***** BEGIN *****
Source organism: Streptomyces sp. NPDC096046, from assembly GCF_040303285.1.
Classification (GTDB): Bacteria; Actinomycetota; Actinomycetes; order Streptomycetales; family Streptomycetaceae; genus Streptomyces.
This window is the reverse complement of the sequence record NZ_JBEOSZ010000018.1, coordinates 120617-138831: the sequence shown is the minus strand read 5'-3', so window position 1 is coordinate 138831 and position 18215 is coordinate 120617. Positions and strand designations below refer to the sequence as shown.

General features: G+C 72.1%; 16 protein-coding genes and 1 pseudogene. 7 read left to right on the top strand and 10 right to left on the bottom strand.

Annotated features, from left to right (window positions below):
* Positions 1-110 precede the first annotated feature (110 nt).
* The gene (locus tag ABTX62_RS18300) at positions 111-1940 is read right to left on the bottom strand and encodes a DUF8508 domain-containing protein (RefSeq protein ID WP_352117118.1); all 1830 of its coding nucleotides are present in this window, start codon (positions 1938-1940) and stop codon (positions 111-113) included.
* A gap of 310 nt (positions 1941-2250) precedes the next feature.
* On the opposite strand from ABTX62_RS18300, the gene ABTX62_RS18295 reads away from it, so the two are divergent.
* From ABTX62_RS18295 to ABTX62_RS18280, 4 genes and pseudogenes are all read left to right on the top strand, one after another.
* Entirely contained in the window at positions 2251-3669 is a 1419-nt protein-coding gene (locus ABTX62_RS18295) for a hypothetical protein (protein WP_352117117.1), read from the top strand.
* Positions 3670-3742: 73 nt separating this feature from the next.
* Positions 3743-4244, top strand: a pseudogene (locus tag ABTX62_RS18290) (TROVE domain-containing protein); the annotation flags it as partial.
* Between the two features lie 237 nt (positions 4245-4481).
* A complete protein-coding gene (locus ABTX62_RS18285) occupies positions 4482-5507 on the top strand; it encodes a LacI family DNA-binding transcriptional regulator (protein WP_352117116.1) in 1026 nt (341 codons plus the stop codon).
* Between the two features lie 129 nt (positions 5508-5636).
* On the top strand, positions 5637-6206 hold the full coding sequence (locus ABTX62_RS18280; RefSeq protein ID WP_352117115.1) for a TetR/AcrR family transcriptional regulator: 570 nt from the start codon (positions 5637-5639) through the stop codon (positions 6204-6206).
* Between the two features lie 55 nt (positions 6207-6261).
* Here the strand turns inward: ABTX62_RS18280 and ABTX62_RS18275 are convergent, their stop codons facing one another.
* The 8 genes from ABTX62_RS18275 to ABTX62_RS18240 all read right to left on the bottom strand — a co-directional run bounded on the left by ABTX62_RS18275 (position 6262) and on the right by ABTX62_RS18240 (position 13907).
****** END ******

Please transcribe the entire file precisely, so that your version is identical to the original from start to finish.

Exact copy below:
Source organism: Streptomyces sp. NPDC096046, from assembly GCF_040303285.1.
Classification (GTDB): Bacteria; Actinomycetota; Actinomycetes; order Streptomycetales; family Streptomycetaceae; genus Streptomyces.
This window is the reverse complement of the sequence record NZ_JBEOSZ010000018.1, coordinates 120617-138831: the sequence shown is the minus strand read 5'-3', so window position 1 is coordinate 138831 and position 18215 is coordinate 120617. Positions and strand designations below refer to the sequence as shown.

General features: G+C 72.1%; 16 protein-coding genes and 1 pseudogene. 7 read left to right on the top strand and 10 right to left on the bottom strand.

Annotated features, from left to right (window positions below):
* Positions 1-110 precede the first annotated feature (110 nt).
* The gene (locus tag ABTX62_RS18300) at positions 111-1940 is read right to left on the bottom strand and encodes a DUF8508 domain-containing protein (RefSeq protein ID WP_352117118.1); all 1830 of its coding nucleotides are present in this window, start codon (positions 1938-1940) and stop codon (positions 111-113) included.
* A gap of 310 nt (positions 1941-2250) precedes the next feature.
* On the opposite strand from ABTX62_RS18300, the gene ABTX62_RS18295 reads away from it, so the two are divergent.
* From ABTX62_RS18295 to ABTX62_RS18280, 4 genes and pseudogenes are all read left to right on the top strand, one after another.
* Entirely contained in the window at positions 2251-3669 is a 1419-nt protein-coding gene (locus ABTX62_RS18295) for a hypothetical protein (protein WP_352117117.1), read from the top strand.
* Positions 3670-3742: 73 nt separating this feature from the next.
* Positions 3743-4244, top strand: a pseudogene (locus tag ABTX62_RS18290) (TROVE domain-containing protein); the annotation flags it as partial.
* Between the two features lie 237 nt (positions 4245-4481).
* A complete protein-coding gene (locus ABTX62_RS18285) occupies positions 4482-5507 on the top strand; it encodes a LacI family DNA-binding transcriptional regulator (protein WP_352117116.1) in 1026 nt (341 codons plus the stop codon).
* Between the two features lie 129 nt (positions 5508-5636).
* On the top strand, positions 5637-6206 hold the full coding sequence (locus ABTX62_RS18280; RefSeq protein ID WP_352117115.1) for a TetR/AcrR family transcriptional regulator: 570 nt from the start codon (positions 5637-5639) through the stop codon (positions 6204-6206).
* Between the two features lie 55 nt (positions 6207-6261).
* Here the strand turns inward: ABTX62_RS18280 and ABTX62_RS18275 are convergent, their stop codons facing one another.
* The 8 genes from ABTX62_RS18275 to ABTX62_RS18240 all read right to left on the bottom strand — a co-directional run bounded on the left by ABTX62_RS18275 (position 6262) and on the right by ABTX62_RS18240 (position 13907).